Hope this helps!

      Oh and by the way – Amex does not charge a monthly merchant account fee – that may be coming from VISA or MC for handling the Amex transaction.

      • JG says:

        Wow – That answered my questions. I do think its possible, however, that as VISA/MC increase their market share/limits & Amex lowers its standards, the distinction may no longer matter… so Amex will have to lower its fees sooner or later.

      • harold says:

        Scott, great answer. Very informative. I always knew this general info but not specifics. I know many will bash the idea of the AMEX customer being a better customer, but you are absolutely right. We are big time AMEX users and my wife and I don’t frequent many businesses near us because they make us use visa or mc. Very true. The nicest Restaurants, spa’s, clubs, all accept AMEX. I do often ask the local mom and pops that do accept AMEX if they would rather me just use a debit card. I do this in appreciation of them accepting the AMEX. Nice people. Thanks again Scott.

      • Coitus says:

        AMEX is now 3.5% per transaction. Visa, MC are 2.95 and 3.25.

        We currently have no ‘surcharge’ to make up for increased cost but soon will have price adjustments…

      • Kate says:

        No customer has ever walked out when I told them I don’t take American Express. EVER.
        The fees are significantly higher for small businesses that is why larger businesses take them and we don’t.
        They spend more because they are more affluent, NOT because they have an American Express card.

        • Frank says:

          I only use AMEX rarely do I use my Visa, and have walked out of numerous businesses because they do not take AMEX. My monthly reumbursements from that card is nearly $30k. I spend $200 to $600 every time I take clients out to eat, or golfing, even bowling. Who is losing out? The silly small business or AMEX. I still spend that money, just at another business. Think about that the next time you tell someone “i dont take AMEX”… Not smart..Not smart

        • Bill says:

          I have walked out if they don’t take amex. no good reason, in this economy, to not take it.

        • tim says:

          If they dont accept Amex I don’t buy there. I have walked out. I carry a Visa (as emergency only and we are talking I either eat or starve. I maybe rack up $100 in a year on Visa) Everything else $40+ goes on Amex, and cash haha I dont use. So in short I have walked out before.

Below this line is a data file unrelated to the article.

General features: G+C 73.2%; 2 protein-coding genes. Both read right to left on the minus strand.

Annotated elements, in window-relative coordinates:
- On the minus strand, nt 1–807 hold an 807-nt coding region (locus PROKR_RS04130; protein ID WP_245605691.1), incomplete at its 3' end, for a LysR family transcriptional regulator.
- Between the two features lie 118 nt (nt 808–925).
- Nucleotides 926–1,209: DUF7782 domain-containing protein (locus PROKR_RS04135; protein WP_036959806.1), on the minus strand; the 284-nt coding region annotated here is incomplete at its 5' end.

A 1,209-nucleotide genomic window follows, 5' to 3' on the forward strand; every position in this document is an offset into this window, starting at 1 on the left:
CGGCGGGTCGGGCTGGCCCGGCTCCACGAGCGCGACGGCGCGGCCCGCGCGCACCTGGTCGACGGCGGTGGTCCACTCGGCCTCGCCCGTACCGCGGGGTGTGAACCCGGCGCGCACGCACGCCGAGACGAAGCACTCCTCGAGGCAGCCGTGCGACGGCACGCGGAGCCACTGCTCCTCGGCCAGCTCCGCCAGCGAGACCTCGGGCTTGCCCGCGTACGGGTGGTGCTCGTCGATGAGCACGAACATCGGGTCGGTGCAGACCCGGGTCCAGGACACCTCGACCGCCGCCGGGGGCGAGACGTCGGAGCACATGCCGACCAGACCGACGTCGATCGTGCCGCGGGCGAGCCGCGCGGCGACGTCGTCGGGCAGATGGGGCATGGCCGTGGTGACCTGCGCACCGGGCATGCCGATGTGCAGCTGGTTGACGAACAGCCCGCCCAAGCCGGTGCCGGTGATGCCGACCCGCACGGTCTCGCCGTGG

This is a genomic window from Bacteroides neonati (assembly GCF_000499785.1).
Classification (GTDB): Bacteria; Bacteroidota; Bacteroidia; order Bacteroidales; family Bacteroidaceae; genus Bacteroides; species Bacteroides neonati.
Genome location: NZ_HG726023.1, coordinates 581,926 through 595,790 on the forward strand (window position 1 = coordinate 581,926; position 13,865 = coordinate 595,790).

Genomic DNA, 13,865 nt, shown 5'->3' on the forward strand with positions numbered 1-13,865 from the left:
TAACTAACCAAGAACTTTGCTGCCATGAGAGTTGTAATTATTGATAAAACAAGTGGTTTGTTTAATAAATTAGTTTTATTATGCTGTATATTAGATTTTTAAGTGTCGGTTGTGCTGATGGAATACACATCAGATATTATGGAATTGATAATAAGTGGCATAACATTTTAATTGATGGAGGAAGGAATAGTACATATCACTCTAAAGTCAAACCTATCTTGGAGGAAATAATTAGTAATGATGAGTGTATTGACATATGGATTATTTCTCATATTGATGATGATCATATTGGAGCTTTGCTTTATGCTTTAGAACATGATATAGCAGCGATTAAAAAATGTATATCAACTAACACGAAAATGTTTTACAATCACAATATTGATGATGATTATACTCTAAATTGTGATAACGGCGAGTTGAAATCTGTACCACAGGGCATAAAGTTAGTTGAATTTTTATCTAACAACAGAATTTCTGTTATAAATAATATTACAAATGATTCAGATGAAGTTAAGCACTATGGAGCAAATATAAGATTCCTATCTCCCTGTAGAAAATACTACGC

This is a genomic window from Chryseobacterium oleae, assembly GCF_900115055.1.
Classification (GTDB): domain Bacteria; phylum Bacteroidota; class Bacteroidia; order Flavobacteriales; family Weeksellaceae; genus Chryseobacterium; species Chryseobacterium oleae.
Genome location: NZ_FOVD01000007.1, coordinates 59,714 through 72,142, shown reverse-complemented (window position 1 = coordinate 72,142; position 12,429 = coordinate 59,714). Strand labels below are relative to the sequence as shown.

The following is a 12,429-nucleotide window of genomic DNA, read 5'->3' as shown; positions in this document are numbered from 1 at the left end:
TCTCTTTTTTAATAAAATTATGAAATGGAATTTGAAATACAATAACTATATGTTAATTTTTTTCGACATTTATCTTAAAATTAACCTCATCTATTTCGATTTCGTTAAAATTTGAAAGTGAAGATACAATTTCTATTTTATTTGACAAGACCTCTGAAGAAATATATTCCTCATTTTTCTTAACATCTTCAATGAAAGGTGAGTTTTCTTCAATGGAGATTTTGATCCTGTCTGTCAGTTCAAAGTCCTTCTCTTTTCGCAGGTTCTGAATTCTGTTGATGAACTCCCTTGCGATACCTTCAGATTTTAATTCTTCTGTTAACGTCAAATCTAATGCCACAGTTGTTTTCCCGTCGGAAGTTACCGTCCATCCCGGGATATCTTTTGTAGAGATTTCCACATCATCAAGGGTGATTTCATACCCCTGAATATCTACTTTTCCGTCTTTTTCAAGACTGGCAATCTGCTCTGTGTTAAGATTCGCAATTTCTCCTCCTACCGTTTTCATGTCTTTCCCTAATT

• Daniel says:

        A lot a good info, quick question tho; where did you get your information? Do you have a reputable website you can point me towards?

      • Anonymous says:

        Excellent answer, except one quote ‘The profit for the retailer on a $389 net transaction may be 50% ($194.50)’. You’re not wrong, but the post is more tech-talk than business-talk. Most small mom-pop businesses do not make anywhere near 50% due to higher wholesale costs without bulk-buy discounts, 20-30% is more typical, with a 30-day term (to pay the bill). Large corporate chains easily make 50%-100% because they go beyond just bulk-buying. They invest in house-brands for exclusivity, cost-control, and lots of delayed billing (like Macy’s ‘Club Room’ sweaters for $15 using your new Macy’s card, for example). But some businesses (big or small) in weak industries are lucky to just break-even and scrape enough revenue to get employees paid and qualify for another loan, happily offered by Amex & Visa. Credit co’s are crack dealers to both consumers & businesses.

    • Scott Sanders says:

      There is no card company on the market that take more than 3 days for pay-out to the merchant. This person (above) must be on a fraud policy where they have submitted too many fraudulent transactions. The card company will then (by contract) hold the money for an extended period. This protects them against intentional merchant fraud abuse,

      Again, Amex pays out in 1 to 3 days.

      Secondly, due to a federal lawsuit brought by the government against VISA/MC for pretending to operate as separate companies yet working together to prevent Banks from issuing Amex to their customers, merchants now have distinctly separate merchant accounts for VISA vs MC.

  2. Gladys says:

    Amex charges a monthly merchant account fee and in addition about 2.75-3.00% of the sales price. That’s what I don’t like about them.

  3. mapgirl says: